What started out as an amusing tale about a marital squabble over a husband's duty (or not) to catch nighttime spiders descended into a blog post discussing thousands of glittering spider eyes, the painfulness of army ant attacks, and a bed covered in cockroaches.  Oh, and let's not forget the picture of the termite mound...

I think I need some sort of Internet filter that blocks any website that mentions bugs.   I also think JenniferJo's version of "gleeful" might be a little bit skewed.  Either that, or she has it in for me.

Monday, March 25, 2013

Wardrobe 911

I decided to try on a couple of pairs of jeans yesterday in Kohl's, when I took Rachel there to buy a white blouse for choir.  That was a big mistake.  BIG MISTAKE.

I've been watching what I eat ALL WINTER, dammit.  I'm really fed up with this disappearing waistline thing.  In fact, I'm ready to ditch jeans all together and just wear elastic waist pants from now on.  Let's see, I think I saw some decent ones at Lands End...maybe you should all help me out here.

How about these?  The problem is, do I need to get all new shirts to go with them?  Shouldn't I be wearing more of a tunic-length with pants like these?  And what about shoes?  I can't wear Dansko clogs with these, can I?  That would look weird, sort of like hooves, right?

See, Larry wonders why I am walking around in jeans that are too tight and full of holes, because he doesn't understand that one simple purchase morphs into the mind-boggling exercise of revamping my entire wardrobe.  I could weep.  And not just because the button on my jeans is digging into my stomach....

Thursday, March 21, 2013

Open Road

Okay, I'm back.  I just needed to recover from last weekend's mulch extravaganza.  Plus, Theo is home for Spring Break -- his LAST SCHOOL VACATION EVER, because he will graduate and be commissioned in May and will belong to the Army for at least 4 years.  So I needed to spend a good amount of time just looking at him and telling unsolicited stories about his childhood to anyone who would listen (no one).

I swear, it feels as if it were just yesterday that I wrote this post about his first leaving for college.  YESTERDAY.  And now, here I am, waxing maudlin all over again. 

If I ask nicely, maybe he'll give me a ride...
 Also, he bought a brand-new used car this week.  Larry helped Theo shop for it and then left him at the dealer to finish the paperwork and drive it home.  "By himself?" I asked.  "Can he do that?"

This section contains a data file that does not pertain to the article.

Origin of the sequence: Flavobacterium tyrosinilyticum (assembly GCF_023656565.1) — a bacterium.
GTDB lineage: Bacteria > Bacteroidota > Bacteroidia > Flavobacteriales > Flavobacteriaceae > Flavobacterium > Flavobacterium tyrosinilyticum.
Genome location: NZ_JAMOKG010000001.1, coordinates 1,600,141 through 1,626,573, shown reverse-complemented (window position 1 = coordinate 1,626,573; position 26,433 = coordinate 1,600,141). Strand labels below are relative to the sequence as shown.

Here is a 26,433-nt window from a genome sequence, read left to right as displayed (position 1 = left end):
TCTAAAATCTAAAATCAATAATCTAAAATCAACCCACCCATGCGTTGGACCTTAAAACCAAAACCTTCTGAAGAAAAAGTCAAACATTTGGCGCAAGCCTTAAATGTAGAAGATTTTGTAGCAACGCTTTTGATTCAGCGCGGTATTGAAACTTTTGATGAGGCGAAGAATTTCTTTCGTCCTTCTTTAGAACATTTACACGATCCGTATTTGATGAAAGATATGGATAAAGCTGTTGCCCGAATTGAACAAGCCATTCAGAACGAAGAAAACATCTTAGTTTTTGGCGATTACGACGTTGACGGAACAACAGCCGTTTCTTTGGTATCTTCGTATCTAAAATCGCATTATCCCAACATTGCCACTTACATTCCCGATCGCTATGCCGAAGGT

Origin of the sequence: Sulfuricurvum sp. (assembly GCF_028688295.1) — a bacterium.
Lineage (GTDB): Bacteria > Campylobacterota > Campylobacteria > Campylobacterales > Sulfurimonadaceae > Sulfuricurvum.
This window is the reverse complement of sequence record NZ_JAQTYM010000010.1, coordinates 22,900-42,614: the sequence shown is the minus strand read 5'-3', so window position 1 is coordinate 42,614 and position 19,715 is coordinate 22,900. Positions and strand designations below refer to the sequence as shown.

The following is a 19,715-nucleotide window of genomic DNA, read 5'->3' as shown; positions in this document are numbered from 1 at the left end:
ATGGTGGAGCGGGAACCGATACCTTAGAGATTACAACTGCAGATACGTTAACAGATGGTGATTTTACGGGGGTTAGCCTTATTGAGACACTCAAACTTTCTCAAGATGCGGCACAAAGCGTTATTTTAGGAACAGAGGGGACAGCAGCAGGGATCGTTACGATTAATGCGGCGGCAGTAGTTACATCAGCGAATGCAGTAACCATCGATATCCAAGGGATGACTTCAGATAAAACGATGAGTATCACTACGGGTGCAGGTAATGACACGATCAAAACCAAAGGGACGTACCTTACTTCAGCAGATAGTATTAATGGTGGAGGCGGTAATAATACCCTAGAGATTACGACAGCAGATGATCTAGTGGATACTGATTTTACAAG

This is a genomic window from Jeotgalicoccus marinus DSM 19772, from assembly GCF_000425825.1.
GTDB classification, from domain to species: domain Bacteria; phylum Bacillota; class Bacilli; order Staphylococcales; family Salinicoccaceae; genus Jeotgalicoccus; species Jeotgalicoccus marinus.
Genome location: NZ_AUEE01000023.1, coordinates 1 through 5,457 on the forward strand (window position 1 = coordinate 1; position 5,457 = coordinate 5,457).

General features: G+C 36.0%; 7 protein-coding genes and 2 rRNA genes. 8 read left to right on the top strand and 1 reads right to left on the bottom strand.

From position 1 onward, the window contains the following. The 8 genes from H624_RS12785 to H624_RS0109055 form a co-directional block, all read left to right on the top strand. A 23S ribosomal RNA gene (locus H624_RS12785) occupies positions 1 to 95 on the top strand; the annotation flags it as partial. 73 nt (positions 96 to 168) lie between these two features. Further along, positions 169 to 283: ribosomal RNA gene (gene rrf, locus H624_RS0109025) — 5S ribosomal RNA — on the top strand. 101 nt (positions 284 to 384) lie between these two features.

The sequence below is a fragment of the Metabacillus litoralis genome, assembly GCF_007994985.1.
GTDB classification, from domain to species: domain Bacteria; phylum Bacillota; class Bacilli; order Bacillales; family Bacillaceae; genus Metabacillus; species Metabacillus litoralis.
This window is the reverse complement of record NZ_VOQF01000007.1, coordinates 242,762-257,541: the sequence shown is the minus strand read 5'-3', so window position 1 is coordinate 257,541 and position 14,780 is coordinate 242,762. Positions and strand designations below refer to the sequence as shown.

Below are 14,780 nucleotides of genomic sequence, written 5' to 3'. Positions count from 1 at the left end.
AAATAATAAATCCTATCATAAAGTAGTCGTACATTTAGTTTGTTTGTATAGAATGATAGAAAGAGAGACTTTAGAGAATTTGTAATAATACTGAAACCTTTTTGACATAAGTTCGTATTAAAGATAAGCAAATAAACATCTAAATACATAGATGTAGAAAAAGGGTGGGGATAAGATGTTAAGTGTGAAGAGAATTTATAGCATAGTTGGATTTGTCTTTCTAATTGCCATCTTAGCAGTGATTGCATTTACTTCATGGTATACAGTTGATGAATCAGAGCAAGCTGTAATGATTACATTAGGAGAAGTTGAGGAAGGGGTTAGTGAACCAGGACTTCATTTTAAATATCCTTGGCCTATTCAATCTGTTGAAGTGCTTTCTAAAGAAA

"It's HIS car," Larry said.  "He has a license.  Do you want him to have training wheels or something?"

Well, yes - something like that.  The thought of his being allowed to drive HIS VERY OWN CAR home from the dealership struck me as absurd as Larry and I being allowed, over 21 years ago, to walk out of the hospital with our very own baby, as if we actually knew what we were doing.  Crazy, I tell you - just crazy.

And now, if you'll excuse me, I have to go and warm my shoulder, which is sending me twinge-y pain messages.  It's the left one, the one I seem to have injured during the many years I spent hoisting up hefty toddler legs in order to clean poopy bottoms. I believe the medical term would be "diaper shoulder."  But, hey, I'm not complaining.  Now that all my children are driving off into the sunset (have I mentioned that Anna bought herself the cutest little used pickup truck ever?), it's all I have left to remind me of the good ol' days.

Well, that, and the other 4 kids who are still at home...

Sunday, March 17, 2013

Man Cold

We food-tent ladies did not dress like this.
I have just survived another Boy Scout Mulch Weekend, festivities I used to wisely refrain from participating in, until I got roped into running the food tent. Pretty much all day Friday and Saturday were taken up by running to Costco, setting up the tent, feeding hordes of hungry boys, reheating food on camp stoves, and praying for the rain to hold off. All of which would have been okay, had Susie not been up in the wee hours of Friday morning with the croup, meaning I didn't sleep and then had to squeeze in a doctor's appointment before the Costco run; and had Susie not been weeping with exhaustion by the time I was able to leave the food tent on Friday evening (a scene repeated on Saturday morning and Saturday night).  Also? Sometime during my all-night croup vigil, I managed to catch the same cold.

So, yeah, I felt AWESOME during all this.  Short on sleep, sick, and stressed as hell listening to my neglected daughter cry...

So, today!  A day blessedly free of mulch, and guess who has the cold now?  Larry, of course.  Only he's a MAN.  He keeps reminding me of how sick he is and how HARD he worked yesterday.  Join the club, buddy - join the damn club.

 22 years of marriage, and he still doesn't realize I can out-bitch his grumpiness?  What's up with that?

[Scouts image: Punching Kitty]
[Man cold image: Cloudy, With a Chance of Wine]

Thursday, March 14, 2013

Paradise Lost